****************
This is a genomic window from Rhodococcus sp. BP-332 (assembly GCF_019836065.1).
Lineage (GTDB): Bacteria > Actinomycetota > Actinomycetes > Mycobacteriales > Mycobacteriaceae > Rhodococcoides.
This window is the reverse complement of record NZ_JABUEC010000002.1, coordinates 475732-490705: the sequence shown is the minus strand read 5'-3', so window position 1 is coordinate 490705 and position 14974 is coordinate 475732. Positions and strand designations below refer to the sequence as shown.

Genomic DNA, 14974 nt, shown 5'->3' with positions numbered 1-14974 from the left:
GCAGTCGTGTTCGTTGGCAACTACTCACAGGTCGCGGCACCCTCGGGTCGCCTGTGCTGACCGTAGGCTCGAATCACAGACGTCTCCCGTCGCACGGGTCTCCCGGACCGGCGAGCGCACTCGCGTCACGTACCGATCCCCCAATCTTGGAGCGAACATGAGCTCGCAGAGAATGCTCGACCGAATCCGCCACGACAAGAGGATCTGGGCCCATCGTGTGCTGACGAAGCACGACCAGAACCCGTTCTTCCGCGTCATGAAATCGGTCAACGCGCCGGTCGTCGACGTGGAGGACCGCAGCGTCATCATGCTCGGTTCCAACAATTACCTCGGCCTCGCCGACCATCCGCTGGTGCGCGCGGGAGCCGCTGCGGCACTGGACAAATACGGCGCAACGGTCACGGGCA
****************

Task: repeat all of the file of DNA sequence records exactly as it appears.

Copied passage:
This is a genomic window from Rhodococcus sp. BP-332 (assembly GCF_019836065.1).
Lineage (GTDB): Bacteria > Actinomycetota > Actinomycetes > Mycobacteriales > Mycobacteriaceae > Rhodococcoides.
This window is the reverse complement of record NZ_JABUEC010000002.1, coordinates 475732-490705: the sequence shown is the minus strand read 5'-3', so window position 1 is coordinate 490705 and position 14974 is coordinate 475732. Positions and strand designations below refer to the sequence as shown.

Genomic DNA, 14974 nt, shown 5'->3' with positions numbered 1-14974 from the left:
GCAGTCGTGTTCGTTGGCAACTACTCACAGGTCGCGGCACCCTCGGGTCGCCTGTGCTGACCGTAGGCTCGAATCACAGACGTCTCCCGTCGCACGGGTCTCCCGGACCGGCGAGCGCACTCGCGTCACGTACCGATCCCCCAATCTTGGAGCGAACATGAGCTCGCAGAGAATGCTCGACCGAATCCGCCACGACAAGAGGATCTGGGCCCATCGTGTGCTGACGAAGCACGACCAGAACCCGTTCTTCCGCGTCATGAAATCGGTCAACGCGCCGGTCGTCGACGTGGAGGACCGCAGCGTCATCATGCTCGGTTCCAACAATTACCTCGGCCTCGCCGACCATCCGCTGGTGCGCGCGGGAGCCGCTGCGGCACTGGACAAATACGGCGCAACGGTCACGGGCA